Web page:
At this point, I was kind of nervous and excited. This was the first time I ever had to get nasty with a coach — or anyone for that matter — as the center referee.

The next controversial call was when the ball went out of bounds on the goal line. Both kids kicked it at about the same time, but I couldn’t tell who last touched it (again, no ARs). So, I did what you’re supposed to do, and I called it for the defense. “Goal kick.” I said, and made my signal.

A parent, standing right at the corner area  and probably in a better position to see what happended, started screaming for a corner kick. “It’s a corner kick!” he said. “It’s a goal kick,” I said. I wasn’t about to change my mind for a freaking parent. “Isn’t it a corner kick because the ball went out of bounds on the defense?” he asked. “It’s a goal kick because I said it’s a goal kick!” No more trouble out of the parents.

Later in the first half, Big Mouth Assistant started up again. Three kids all ran for the ball, all three of them crashed into each other and tripped over the ball. All three went down, and one started crying. I blew the whistle and called for the coach.

Meanwhile, BMA started grumbling that I should have called a foul. On whom, I’m not sure, but I imagine he expected me to call it on a team other than his.

I walked about halfway across the field and I said calmly and directly at him, “They all tripped over the ball. There was no foul.” He just stood and glared at me, so I glared back. This lasted about five seconds, then I yelled loudly, “Knock it off!” The whole field went silent. Parents, kids and coaches were all looking at me. I walked over, got the ball and started the dropped ball. (Hells yeah, I’m such a badass.)

At halftime, the tournament director came over to see how it was going. I told him I’m this close to throwing out a coach. We talked and laughed for a little while, and the second half started without incident. BMA never gave me any more lip.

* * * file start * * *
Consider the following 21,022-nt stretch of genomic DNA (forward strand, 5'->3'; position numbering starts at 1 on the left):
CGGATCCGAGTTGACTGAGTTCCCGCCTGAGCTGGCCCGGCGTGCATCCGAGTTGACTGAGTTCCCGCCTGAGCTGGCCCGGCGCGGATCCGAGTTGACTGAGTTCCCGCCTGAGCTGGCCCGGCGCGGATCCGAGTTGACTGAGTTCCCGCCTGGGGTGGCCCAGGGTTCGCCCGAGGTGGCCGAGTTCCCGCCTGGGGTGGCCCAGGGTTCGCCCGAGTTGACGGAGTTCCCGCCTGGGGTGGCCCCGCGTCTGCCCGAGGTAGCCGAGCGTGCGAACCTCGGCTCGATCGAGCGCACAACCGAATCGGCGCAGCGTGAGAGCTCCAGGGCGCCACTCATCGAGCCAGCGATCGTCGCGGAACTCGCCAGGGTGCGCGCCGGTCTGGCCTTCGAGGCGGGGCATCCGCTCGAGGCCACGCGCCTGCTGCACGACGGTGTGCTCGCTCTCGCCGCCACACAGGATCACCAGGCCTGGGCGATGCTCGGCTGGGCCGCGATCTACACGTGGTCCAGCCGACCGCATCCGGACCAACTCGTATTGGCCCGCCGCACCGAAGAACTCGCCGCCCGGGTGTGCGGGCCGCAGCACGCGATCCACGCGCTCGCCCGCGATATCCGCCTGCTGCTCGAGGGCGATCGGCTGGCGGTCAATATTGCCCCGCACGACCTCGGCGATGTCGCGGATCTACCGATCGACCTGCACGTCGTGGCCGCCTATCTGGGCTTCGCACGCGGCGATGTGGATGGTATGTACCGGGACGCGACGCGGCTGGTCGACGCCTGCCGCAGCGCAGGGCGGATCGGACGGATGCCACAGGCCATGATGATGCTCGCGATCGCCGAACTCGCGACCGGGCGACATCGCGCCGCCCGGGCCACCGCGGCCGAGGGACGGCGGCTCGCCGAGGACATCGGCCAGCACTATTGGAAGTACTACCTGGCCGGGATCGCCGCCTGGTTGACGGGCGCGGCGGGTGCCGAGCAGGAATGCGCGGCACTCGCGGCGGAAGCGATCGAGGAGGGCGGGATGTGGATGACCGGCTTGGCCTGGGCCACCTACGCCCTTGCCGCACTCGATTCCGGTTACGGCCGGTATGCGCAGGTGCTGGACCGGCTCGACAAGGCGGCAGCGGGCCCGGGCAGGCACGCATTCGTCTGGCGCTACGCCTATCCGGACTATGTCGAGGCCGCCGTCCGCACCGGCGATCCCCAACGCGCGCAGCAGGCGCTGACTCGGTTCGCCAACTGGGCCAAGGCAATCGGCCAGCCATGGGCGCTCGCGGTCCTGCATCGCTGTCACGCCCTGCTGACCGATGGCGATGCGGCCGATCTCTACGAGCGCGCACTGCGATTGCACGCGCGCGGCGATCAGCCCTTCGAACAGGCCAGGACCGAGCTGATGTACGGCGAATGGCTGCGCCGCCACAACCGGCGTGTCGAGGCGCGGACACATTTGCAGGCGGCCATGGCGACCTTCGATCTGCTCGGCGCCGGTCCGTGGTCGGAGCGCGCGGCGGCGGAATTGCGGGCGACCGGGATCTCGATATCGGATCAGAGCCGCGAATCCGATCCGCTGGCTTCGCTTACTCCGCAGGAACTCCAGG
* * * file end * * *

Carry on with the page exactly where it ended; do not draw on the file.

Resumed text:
Red won 6-2.

After the game, I had to be whisked off to another game, but as I gave the game ball back to the home team, I stopped the red goalie and said, “Hey, you had some great saves out there!” He smiled bashfully and said “Thanks!” This kid was making saves far above his age level. I hope he’ll go on to play in more competitive leagues.

The head coach of red stopped me, shook my hand and said, “Good job.” I didn’t stick around for blue’s critique!

The next game was a U10 championship game, and I was the AR (I requested to be on the parents’ side of the field this time). It was a good, quiet game, and there were no more incidents.

Even with an obnoxious coach, I still had  a blast. And I’m pretty sure the blue head coach either told BMA to shut up (they’re U8s, for God’s sake) or he secretly wanted me to throw out the assistant.

My assignor friend and certification instructor told me I should have thrown the guy out. He said to never put up with crap from an assistant coach. But I felt that since I got the situation under control, it was best to just continue the game.


2 responses to this post.

  1. Posted by ATL on June 6, 2009 at 6:04 pm

    Wow. You know, your ref stories are way more interesting than actually watching the game. 😀 This is fascinating stuff and I’m looking forward to more!


  2. Posted by A-Dawg on June 7, 2009 at 3:23 pm

    You so rock! Hilarious, SD. Just hilarious — because I said so. 🙂